And this speaks to an essential truth about the scene. Tidbits of gossip often outnumber pick-up lines, in part because if flirting is what you desire, not even a modicum of privacy is to be had. And since religious laws prohibit writing on the Sabbath, it is also impossible to ask a potential date for her telephone number.Great. Another excuse for men. These days, if you can't remember a seven digit phone number (and believe me, I don't give anyone a hard time for not being able to remember numbers), try an email address. Most people have cutesy handles (talmudboy613) or can be tracked down on the internet. If you are lucky enough to go to the Park or an event, or anywhere else, and meet someone moves you, be creative. Find a way. I don't care how you get there. Just get there.
Tuesday, August 30, 2005
Orthodox Singles Scene on the Great Lawn
Sing it with me, kids: "Saturday (ba-doww), in the park, think it was
the Fourth of July the Upper West Side..."
That's it, no more JACK-FM for me.
I've read this article three times now. I'm kind of surprised that the Times covered it, actually. The article doesn't tell you that much about the people at the north end of the Great Lawn (or as one of my friends called it, "shul"). Plus, each time I read it, for some reason, it makes me a little more nauseous. Maybe because the park scene is very 20s, and most of them are already bemoaning their fates as twentysomethings who are "still" alone and getting ready to greet spinsterhood. That's something a thirtysomething like me has precious little tolerance for.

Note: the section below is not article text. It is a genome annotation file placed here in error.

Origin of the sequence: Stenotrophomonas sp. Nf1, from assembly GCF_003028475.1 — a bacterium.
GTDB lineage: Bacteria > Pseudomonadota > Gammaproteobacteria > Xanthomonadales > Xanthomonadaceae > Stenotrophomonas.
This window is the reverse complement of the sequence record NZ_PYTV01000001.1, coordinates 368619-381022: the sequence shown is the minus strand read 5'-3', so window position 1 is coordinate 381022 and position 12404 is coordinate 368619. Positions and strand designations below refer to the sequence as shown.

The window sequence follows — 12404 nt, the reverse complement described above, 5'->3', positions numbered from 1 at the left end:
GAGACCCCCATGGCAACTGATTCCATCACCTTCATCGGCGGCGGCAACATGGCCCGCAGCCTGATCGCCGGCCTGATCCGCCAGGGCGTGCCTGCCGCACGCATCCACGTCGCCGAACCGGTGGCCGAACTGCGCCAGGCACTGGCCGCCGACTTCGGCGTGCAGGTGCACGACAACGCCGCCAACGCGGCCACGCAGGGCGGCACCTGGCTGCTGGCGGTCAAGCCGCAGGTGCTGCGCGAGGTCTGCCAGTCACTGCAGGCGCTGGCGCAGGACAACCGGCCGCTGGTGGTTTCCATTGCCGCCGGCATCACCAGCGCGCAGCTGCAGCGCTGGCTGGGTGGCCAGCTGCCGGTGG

But I also remember what that scene is like--it seems like a good place to meet people, but it isn't. Instead, it's a good place to gaze at, judge, and not approach people. Unless you have friends in non-concentric circles which you can somehow manage to cross-pollinate, it's the same people, week after week, and more upsettingly, the same policy of non-engagement, which (logically) leads to no (or at least few) engagements.
One friend of mine, in her mid-thirties, recently told me a story of having met someone in the Park one Shabbat afternoon. She and the potential suitor were talking and having a pretty good time, until he asked her age, and she told him. He immediately shut down: "you're probably going to want children soon, and I don't, so it was nice meeting you." All the previous moments meant nothing, it was a merciless "you're too old, game over." Nice, huh?